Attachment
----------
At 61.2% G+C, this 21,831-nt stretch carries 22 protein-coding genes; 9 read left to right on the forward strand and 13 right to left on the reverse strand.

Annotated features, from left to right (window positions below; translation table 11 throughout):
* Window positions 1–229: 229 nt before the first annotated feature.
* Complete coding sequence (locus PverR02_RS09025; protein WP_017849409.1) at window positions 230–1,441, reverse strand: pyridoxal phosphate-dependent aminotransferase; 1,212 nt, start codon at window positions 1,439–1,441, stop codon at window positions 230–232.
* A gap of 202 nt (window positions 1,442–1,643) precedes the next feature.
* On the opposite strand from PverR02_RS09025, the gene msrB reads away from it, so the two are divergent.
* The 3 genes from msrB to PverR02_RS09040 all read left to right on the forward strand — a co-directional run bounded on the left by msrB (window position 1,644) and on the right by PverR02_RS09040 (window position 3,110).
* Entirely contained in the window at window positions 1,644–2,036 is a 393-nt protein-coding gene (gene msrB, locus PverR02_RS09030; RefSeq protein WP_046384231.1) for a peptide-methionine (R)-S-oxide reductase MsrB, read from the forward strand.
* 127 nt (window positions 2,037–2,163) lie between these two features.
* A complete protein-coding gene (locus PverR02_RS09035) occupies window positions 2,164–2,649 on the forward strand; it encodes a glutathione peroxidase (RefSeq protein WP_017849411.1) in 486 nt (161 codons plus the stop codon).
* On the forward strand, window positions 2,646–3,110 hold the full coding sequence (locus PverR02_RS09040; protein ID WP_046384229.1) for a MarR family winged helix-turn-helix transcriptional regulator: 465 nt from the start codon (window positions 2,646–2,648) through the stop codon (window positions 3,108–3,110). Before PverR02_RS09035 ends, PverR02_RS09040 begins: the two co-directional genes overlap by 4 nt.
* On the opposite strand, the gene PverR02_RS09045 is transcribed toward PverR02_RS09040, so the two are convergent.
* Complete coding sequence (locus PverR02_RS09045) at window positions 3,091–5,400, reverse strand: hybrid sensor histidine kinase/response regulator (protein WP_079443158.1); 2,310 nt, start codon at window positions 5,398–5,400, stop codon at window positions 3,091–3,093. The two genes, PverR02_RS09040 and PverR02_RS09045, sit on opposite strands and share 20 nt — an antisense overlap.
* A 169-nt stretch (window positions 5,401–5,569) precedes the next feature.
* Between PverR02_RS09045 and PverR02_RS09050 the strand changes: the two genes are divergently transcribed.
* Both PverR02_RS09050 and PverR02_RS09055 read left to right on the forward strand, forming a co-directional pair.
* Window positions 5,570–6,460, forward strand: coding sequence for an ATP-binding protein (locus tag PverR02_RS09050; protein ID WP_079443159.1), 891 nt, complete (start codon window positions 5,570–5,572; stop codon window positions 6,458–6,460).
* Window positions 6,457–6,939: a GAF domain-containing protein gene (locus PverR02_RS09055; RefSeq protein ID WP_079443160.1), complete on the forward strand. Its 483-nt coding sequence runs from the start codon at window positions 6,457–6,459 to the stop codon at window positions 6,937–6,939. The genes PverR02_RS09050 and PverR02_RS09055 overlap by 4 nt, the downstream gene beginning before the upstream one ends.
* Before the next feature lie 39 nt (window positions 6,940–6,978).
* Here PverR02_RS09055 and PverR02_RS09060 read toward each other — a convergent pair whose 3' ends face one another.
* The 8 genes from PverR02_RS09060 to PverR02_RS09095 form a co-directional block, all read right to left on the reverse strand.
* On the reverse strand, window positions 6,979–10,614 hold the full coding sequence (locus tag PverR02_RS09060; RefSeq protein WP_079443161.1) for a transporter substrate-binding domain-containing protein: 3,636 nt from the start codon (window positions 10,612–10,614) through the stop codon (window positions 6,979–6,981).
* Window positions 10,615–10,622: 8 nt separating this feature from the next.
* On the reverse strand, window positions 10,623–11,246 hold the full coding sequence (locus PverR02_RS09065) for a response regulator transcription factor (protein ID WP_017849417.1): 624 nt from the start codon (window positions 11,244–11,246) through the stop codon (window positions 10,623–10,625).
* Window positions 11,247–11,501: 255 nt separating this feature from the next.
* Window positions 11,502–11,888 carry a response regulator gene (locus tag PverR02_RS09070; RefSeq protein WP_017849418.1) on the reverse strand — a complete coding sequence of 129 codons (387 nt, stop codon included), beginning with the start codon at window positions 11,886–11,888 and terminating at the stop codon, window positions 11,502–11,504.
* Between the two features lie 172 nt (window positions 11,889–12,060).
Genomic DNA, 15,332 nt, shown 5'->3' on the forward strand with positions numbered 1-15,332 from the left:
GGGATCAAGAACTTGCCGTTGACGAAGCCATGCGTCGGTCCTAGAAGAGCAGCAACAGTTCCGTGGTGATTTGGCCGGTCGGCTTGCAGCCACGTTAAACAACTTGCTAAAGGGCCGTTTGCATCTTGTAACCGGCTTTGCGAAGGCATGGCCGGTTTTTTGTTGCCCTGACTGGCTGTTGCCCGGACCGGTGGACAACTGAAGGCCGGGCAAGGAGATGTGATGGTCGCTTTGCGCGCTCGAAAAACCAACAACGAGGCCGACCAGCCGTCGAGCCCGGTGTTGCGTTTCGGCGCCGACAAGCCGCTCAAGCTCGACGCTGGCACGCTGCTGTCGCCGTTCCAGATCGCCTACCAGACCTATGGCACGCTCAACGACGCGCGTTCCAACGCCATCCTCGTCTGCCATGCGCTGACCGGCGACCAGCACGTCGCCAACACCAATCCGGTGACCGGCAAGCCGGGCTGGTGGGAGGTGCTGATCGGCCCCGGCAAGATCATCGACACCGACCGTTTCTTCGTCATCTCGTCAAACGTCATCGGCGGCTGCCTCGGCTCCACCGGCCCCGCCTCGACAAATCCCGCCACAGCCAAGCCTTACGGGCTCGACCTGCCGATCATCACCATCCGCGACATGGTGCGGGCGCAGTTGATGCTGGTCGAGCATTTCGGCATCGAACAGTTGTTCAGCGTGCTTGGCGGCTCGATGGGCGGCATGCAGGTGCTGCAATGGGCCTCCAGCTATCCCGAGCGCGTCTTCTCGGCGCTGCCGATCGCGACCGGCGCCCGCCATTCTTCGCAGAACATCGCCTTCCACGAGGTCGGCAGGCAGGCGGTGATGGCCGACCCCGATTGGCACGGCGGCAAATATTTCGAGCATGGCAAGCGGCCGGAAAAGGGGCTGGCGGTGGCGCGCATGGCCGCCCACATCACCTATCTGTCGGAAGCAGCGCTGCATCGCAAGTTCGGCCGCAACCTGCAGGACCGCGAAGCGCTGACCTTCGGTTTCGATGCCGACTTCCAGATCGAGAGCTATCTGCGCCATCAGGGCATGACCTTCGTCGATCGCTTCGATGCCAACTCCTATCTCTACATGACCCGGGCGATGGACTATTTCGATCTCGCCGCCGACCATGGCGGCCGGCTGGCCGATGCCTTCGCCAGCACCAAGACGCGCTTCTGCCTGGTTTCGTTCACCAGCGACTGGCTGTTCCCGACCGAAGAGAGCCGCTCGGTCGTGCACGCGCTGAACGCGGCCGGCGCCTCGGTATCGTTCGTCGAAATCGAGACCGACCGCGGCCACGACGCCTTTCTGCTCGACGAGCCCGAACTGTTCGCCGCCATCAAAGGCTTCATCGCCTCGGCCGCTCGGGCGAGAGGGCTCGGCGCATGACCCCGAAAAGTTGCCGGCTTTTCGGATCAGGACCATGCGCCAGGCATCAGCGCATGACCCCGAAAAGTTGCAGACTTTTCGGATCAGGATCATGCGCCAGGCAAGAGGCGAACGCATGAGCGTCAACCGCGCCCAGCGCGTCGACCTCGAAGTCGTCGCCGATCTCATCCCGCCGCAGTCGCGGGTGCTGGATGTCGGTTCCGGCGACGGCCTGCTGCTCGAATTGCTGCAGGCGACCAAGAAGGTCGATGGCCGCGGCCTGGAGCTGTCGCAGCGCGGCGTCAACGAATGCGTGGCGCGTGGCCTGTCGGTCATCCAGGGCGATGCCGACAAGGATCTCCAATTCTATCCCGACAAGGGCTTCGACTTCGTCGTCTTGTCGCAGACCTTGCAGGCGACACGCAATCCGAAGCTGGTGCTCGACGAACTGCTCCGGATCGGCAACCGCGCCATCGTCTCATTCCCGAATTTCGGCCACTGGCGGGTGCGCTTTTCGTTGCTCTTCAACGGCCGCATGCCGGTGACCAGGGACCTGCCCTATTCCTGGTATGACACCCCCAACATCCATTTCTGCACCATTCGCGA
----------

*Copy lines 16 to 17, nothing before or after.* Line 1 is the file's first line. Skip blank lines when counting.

* Both PverR02_RS09050 and PverR02_RS09055 read left to right on the forward strand, forming a co-directional pair.
* Window positions 5,570–6,460, forward strand: coding sequence for an ATP-binding protein (locus tag PverR02_RS09050; protein ID WP_079443159.1), 891 nt, complete (start codon window positions 5,570–5,572; stop codon window positions 6,458–6,460).